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Vaginal melanoma

This page tells you about vaginal melanoma. There is information about


Melanoma and melanocyte cells

Melanoma is a cancer that starts in cells called melanocytes. Melanocytes are pigment producing cells. They are mostly found in the skin. Most melanomas develop in parts of the body that are exposed to the sun. But you can get them anywhere, including in body organs, because there are melanocytes in these areas too. That is why you sometimes hear melanoma of the skin called cutaneous melanoma. Cutaneous means of the skin. It is still not clear why melanomas can form in parts of the body that are not exposed to the sun.


Vaginal and vulval melanoma

About 2 in every 100 melanomas (2%) are diagnosed in the vagina or vulva. White women are at higher risk of vulval melanoma than black women. Vulval melanoma is most often found in women older than 50. The signs and symptoms of vaginal and vulval melanoma can include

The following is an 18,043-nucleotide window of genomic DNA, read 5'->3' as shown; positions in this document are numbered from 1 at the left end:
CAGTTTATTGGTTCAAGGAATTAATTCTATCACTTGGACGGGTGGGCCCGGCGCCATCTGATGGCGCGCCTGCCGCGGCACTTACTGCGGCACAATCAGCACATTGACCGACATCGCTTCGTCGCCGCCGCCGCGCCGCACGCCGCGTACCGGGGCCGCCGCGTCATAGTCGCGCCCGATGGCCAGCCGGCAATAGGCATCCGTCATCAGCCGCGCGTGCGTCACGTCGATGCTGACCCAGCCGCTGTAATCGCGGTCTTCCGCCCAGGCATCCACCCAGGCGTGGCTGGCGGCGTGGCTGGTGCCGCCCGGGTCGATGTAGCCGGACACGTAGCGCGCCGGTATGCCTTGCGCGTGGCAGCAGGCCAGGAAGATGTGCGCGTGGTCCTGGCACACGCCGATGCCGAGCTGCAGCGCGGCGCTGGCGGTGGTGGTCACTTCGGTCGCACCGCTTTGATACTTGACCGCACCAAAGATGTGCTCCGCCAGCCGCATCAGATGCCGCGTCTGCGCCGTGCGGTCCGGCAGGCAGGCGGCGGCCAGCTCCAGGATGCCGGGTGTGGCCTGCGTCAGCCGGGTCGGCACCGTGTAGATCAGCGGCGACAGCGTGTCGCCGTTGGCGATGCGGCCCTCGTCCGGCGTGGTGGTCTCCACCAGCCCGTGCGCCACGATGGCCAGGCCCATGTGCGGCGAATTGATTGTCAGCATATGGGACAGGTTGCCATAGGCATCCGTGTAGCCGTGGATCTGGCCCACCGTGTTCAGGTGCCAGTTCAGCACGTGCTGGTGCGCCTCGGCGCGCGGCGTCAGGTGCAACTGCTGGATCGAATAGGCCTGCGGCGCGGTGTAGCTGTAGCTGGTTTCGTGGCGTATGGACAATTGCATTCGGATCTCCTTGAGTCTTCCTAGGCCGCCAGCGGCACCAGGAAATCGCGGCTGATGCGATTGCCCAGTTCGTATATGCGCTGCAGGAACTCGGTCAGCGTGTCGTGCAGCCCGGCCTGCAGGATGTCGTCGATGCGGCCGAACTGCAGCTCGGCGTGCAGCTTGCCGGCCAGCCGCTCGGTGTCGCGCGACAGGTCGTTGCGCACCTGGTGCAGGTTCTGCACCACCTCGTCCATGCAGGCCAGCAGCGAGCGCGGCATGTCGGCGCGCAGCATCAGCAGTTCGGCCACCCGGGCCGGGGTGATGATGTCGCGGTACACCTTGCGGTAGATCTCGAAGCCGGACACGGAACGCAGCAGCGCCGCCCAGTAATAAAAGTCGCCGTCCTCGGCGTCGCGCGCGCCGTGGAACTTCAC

• Itching
  • Bleeding
  • Pain

But in some cases, a doctor finds vaginal or vulval melanoma during a routine cervical screening test when the vagina and vulva are also examined.  

Read more about cancer of the vagina or cancer of the vulva.  And read about the symptoms of vaginal cancer


Treating vaginal melanoma

Vaginal melanoma is usually treated with surgery and or radiotherapy.

Read more about the treatment of vaginal cancer


Melanoma and sun exposure

Even though some melanomas grow in parts of the body that don't see the sun, it is still very important to remember that the best way to keep your risk of melanoma or other skin cancers as low as possible is to avoid being in the sun too much. It is extremely important to look after your skin and report any signs or symptoms of skin cancer to your doctor immediately. 

If you have melanoma in an unusual site such as genital skin or inside the nose or sinuses, your treatment will be planned by a multidisciplinary team (MDT). The team will include skin melanoma specialists and surgeons and oncologists who normally treat genital cancer or cancers inside the nose and sinuses.

Read more about how to look after your skin and signs or symptoms of melanomas. And read about how to help prevent skin cancer

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Updated: 9 December 2015